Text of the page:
The Hózhó of Navajo Nation
For years it was just a place I traveled to in my mind. The vast open landscapes full of beauty and deep cultural history. The iconic rock formations that represent integrity to me. Navajo Nation. Something about it has always inspired the artist inside of me. My love for Mother Earth & the inner peace it brings me. During the most transformative time in my life, I traveled here to heal myself through creation… This is my journey learning Beauty Way. ♥
“May it be beautiful before me. May is be beautiful behind me. May it be beautiful above me. May it be beautiful below me. May I walk in beauty.”
“Hózhó″ is a Navajo word that means “walking in beauty” – or living in a manner that strives to create and maintain balance, harmony, beauty and order. Hózhó is similar to, but much richer in meaning than the term “conservation” as it implies a deep connection between people and land. One cannot restore land health without people and culture. This concept forms the founding principal for understanding ecological and cultural resilience on Navajo land. It is my deep pleasure and honor to continue learning the deep wisdom that this beautiful land and culture shares with me.
“Be still and the earth will speak to you.” Navajo Proverb
“You are looking into a sacred landscape. The Diné (Navajo) name for Monument Valley is Tse’Bii’Ndzisgai (White Streaks Amidst the Rocks). There are many sacred places within the valley, including springs, places where plant medicines grow, and places where prayers are offered. These places have names and stories, and they are occupied and visited by the deities. Many of the rocks are named for animals that live in the traditional Diné homeland. People with traditional Diné ceremonial training know the place names and stories, and visit those places to make offerings for the deities and gathering plants and other natural materials for ceremonial use. People without such training, both Diné and others, must avoid them. Today, the multitudes of visitors, along with the vehicles and aircraft that accompany them, are threatening these sacred places. Noise from the engines has made rocks collapse. Road construction, dust, and erosion discourage the plant medicines. They are alive, have eyes, ears, mouths, and breath just as humans do. When you go into the valley, respect the sacred places within it.”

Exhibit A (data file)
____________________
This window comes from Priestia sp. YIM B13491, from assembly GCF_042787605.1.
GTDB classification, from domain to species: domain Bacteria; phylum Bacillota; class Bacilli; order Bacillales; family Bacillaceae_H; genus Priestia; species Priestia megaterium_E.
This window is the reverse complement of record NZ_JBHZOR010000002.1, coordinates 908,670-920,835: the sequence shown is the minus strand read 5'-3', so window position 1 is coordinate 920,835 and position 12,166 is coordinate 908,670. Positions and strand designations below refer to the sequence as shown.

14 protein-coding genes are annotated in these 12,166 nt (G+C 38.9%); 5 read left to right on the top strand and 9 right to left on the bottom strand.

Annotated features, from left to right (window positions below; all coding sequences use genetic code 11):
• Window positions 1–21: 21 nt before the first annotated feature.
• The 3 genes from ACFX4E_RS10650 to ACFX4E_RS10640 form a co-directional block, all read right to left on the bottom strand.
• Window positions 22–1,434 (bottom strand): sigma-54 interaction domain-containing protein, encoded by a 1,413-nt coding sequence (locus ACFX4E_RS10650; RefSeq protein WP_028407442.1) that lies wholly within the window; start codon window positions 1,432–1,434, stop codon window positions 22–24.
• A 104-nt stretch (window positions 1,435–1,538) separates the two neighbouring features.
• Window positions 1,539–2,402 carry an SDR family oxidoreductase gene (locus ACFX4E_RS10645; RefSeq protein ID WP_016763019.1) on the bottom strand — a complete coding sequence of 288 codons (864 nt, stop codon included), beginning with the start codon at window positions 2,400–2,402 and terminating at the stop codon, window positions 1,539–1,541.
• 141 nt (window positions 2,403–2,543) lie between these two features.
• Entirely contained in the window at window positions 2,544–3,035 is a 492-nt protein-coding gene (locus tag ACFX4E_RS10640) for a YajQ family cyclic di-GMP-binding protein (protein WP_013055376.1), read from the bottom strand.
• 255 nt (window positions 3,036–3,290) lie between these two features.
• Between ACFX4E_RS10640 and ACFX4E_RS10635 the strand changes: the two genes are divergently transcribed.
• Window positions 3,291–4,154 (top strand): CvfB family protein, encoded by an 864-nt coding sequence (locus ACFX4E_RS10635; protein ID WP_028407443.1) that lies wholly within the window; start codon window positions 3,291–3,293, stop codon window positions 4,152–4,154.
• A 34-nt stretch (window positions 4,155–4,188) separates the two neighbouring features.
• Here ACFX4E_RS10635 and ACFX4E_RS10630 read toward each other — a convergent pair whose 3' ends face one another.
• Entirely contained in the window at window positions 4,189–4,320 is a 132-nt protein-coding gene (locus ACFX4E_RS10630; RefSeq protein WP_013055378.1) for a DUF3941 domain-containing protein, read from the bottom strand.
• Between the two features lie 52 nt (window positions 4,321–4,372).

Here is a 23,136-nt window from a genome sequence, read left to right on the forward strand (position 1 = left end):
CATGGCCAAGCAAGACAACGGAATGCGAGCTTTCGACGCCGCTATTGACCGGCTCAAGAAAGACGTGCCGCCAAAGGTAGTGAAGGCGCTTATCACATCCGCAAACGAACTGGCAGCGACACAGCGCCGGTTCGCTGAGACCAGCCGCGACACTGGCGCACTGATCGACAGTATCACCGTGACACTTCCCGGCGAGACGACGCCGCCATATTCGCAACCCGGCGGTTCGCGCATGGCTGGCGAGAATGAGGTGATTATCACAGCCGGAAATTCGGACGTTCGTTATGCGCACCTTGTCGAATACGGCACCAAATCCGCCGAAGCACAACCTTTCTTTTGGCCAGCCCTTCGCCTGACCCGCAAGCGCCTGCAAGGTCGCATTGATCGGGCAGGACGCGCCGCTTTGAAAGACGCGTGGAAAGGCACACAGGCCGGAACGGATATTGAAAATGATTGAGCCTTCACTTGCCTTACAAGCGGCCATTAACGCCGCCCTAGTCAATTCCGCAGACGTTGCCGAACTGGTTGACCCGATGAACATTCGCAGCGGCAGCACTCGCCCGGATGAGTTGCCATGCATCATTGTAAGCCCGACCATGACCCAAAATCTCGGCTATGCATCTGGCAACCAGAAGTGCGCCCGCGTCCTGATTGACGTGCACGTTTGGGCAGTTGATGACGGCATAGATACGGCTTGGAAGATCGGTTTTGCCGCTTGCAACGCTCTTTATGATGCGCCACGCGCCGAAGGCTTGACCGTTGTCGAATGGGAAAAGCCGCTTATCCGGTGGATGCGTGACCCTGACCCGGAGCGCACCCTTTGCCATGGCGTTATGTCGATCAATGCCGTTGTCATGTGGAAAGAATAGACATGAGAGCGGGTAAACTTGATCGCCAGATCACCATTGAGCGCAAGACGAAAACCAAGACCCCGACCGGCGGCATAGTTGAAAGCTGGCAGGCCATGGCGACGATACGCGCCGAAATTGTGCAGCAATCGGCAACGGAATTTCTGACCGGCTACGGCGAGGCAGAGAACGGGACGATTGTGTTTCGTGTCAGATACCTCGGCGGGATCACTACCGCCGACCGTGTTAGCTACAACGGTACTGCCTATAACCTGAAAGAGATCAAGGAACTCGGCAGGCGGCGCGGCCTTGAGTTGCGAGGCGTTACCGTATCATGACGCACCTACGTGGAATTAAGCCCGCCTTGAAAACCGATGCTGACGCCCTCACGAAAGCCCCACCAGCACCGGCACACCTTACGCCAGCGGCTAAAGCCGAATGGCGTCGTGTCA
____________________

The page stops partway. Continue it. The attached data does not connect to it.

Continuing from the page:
My passion, and the purpose of my project Sacred Ecology, is to show the connection between cultural and biodiversity preservation in the form of seeds and storytelling. During my seed saving education with Native Seeds/SEARCH, I was deeply inspired by Bill McDorman’s saying, “Rejoin the Ritual” he shares in combination with photos of indigenous farmers working in the fields. After discovering Earl Waggoner’s photograph above from 1958, I was deeply inspired to go on my own journey to photograph the Navajo Nation cornfields. To my great pleasure and surprise, I discovered that Monument Valley high school has an agriculture program teaching their students how to grow their ancestral, traditional crops.
“Everything that’s grown in the garden is of cultural value.” ~ Jack Seltzer, National award-winning teacher at Monument Valley High School on the Navajo Reservation. His goal is to help students bring back vanishing native plants. “This isn’t just corn. It’s an old variety of Navajo corn. We plant Navajo squash, we plant Navajo melons. Sustainable agriculture is still a viable option for people if they want to do it.”
As I continue my documentary film and photo journeys, I look forward to visiting Navajo Nation many more times in my lifetime. The connection I feel to this land and their culture reminds me to always Walk in Beauty; in Hózhó. I’m so grateful to be friends with some incredible healers and teachers from Navajo Nation that continue to support me and inspire me to do the good work I’m called to do on this planet. Thank you for all your blessings ♥